Q: What is Novel Coronavirus (COVID-19)?
A: A novel coronavirus is a new coronavirus that has not been previously identified. The virus causing coronavirus disease 2019 (COVID-19) is not the same as the coronaviruses that commonly circulate among humans and cause mild illness, like the common cold. COVID-19 causes illnesses that can range from mild to more severe.
Q: Who is at risk of contracting COVID-19?
A: According to the CDC, for the majority of people, the immediate risk of being exposed to the virus that causes COVID-19 is thought to be moderate. The CDC’s current risk assessment includes:
According to the CDC, some people are at higher risk of getting very sick from this illness. This includes:
For more information visit the CDC’s website.
Q: What are the symptoms of COVID-19?
A: Most patients with COVID-19 have reportedly had mild to severe respiratory illness. Symptoms can include:
At this time, the CDC believes that symptoms of COVID 19 may appear in as few as two days or as long as 14 days after exposure.
Q: How does COVID-19 spread?
A: The virus is most likely to spread through:
Q: What is the treatment for COVID-19?
A: There are no medications specifically approved for COVID-19. Most people with illnesses due to common coronavirus infections recover on their own by drinking plenty of fluids, resting, and taking pain and fever medications. For patients who are more severely ill, medical care or hospitalization may be required. The medical community is continuing to learn more about COVID-19, and treatment may change over time.
Q: What can I do to keep myself and others healthy?
A: There is currently no vaccine to prevent COVID-19. The best way to prevent infection is to take precautions to avoid exposure to this virus, which are similar to the precautions you take to avoid the flu:
Q: What do I do if I have symptoms?
A: Call your health care provider to identify the safest way to receive care. Let them know if you have traveled to an affected area within the last 14 days or have been in close contact with a person known to have COVID-19.
In order to prevent health care facilities throughout Nevada from being inundated with calls and patients arriving at their locations without prior appointments, local health districts are urging residents to only contact your medical professional if it is a serious situation. Currently, medical providers in Nevada have the most concern for residents who:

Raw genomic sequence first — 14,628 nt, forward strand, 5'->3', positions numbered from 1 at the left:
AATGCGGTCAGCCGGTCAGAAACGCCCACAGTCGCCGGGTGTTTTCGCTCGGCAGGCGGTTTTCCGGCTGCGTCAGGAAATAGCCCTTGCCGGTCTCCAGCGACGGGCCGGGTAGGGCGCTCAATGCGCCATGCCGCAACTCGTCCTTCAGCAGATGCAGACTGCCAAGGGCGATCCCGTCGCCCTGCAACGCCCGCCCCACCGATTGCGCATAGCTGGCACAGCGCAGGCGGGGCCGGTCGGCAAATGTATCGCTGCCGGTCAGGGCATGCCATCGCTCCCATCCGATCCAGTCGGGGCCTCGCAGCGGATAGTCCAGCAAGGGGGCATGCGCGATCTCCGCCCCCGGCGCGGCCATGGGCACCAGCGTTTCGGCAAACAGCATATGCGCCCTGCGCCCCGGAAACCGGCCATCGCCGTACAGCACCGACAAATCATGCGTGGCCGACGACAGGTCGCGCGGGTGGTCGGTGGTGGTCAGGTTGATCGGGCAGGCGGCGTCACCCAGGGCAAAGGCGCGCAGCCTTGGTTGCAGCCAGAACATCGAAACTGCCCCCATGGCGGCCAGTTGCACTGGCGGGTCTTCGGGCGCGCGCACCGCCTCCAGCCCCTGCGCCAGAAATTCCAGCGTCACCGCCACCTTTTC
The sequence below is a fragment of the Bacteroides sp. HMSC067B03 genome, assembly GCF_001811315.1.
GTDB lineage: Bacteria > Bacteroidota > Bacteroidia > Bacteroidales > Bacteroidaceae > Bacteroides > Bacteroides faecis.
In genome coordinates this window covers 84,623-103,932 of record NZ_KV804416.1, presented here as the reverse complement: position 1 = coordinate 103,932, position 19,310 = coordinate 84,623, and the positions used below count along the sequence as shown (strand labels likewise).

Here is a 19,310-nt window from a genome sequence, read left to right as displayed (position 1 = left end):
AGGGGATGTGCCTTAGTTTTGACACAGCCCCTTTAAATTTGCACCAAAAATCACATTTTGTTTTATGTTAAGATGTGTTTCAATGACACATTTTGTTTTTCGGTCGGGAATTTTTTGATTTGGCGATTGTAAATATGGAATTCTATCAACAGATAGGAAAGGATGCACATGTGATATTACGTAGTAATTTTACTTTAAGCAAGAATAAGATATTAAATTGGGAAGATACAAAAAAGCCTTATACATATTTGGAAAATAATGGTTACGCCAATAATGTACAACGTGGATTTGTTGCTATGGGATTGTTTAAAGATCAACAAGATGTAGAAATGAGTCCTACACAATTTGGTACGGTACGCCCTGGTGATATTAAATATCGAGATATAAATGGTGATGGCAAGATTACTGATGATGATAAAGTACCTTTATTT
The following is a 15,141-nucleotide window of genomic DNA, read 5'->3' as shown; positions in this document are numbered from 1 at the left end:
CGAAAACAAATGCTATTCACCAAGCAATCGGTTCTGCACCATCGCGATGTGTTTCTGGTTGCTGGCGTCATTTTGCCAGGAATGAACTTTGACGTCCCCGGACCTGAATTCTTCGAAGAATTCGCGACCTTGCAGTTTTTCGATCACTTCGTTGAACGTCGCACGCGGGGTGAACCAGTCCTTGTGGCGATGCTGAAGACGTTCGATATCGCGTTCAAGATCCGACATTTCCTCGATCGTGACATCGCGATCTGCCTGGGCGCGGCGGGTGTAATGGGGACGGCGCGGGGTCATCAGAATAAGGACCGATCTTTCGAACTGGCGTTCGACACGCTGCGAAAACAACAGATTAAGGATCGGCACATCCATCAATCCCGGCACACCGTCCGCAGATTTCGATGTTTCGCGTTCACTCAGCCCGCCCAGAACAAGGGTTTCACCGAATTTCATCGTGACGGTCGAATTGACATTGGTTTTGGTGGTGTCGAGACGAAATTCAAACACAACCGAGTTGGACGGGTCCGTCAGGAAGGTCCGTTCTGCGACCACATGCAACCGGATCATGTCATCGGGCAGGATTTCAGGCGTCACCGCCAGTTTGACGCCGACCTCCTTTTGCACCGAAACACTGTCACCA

Q: What should I do if I don’t have insurance or a health care provider?
A: Medically uninsured patients seeking care are encouraged to visit a Federally Qualified Health Center (FQHC) in their community. FQHCs are defined by the Health Resources and Services Administration as providing comprehensive, culturally competent, quality primary health care services to medically underserved communities and vulnerable populations. To find an FQHC near you, please visit https://www.nvpca.org
Q: What is a PUI (person under investigation)?
A: According to the latest CDC guidelines, PUI are individuals with COVID-19 symptoms—but not necessarily the virus—who may have been exposed through close contact with a confirmed case, travel to an affected region, or who have severe respiratory illness requiring hospitalization with no more likely diagnosis and no source of exposure has been identified.
Q: What is a PUM (person under monitoring), otherwise known as an Individual under public health supervision?
A: A PUM is an individual who does not have COVID-19 symptoms but who may have been exposed through close contact with a confirmed case or from recent travel to an affected region. PUM determinations are made in accordance with CDC guidelines.
Q: What is close contact?
A: Close contact is defined as:
Q: Where can I get more information about COVID-19?
A: Information is available through the following resources:
You can also call the Southern Nevada Health District’s Information Line at 702-759-INFO for updated information about the COVID-19 outbreak.
The following documents provide guidance for individuals deemed close contacts, people under monitoring, or confirmed cases.
Our Nevada Health Response Medical Advisory Team has been working around the clock to provide guidance and recommendations on social distancing and other effective ways to address the spread of COVID-19.
The initial guidance they have provided is as follows:
When it comes to gatherings, the risk is not just based on how many people there are, but rather how closely they are gathered and how they are interacting with each other. The risk does not disappear in smaller gatherings. It’s the distance and precautions that will make the difference. With that in mind, Governor Sisolak has issued the following directives to the people of Nevada:
As new guidance continues to come out from the CDC, the Medical Advisory Team will work with local health districts and top medical professionals to review and provide recommendations and this page will be updated.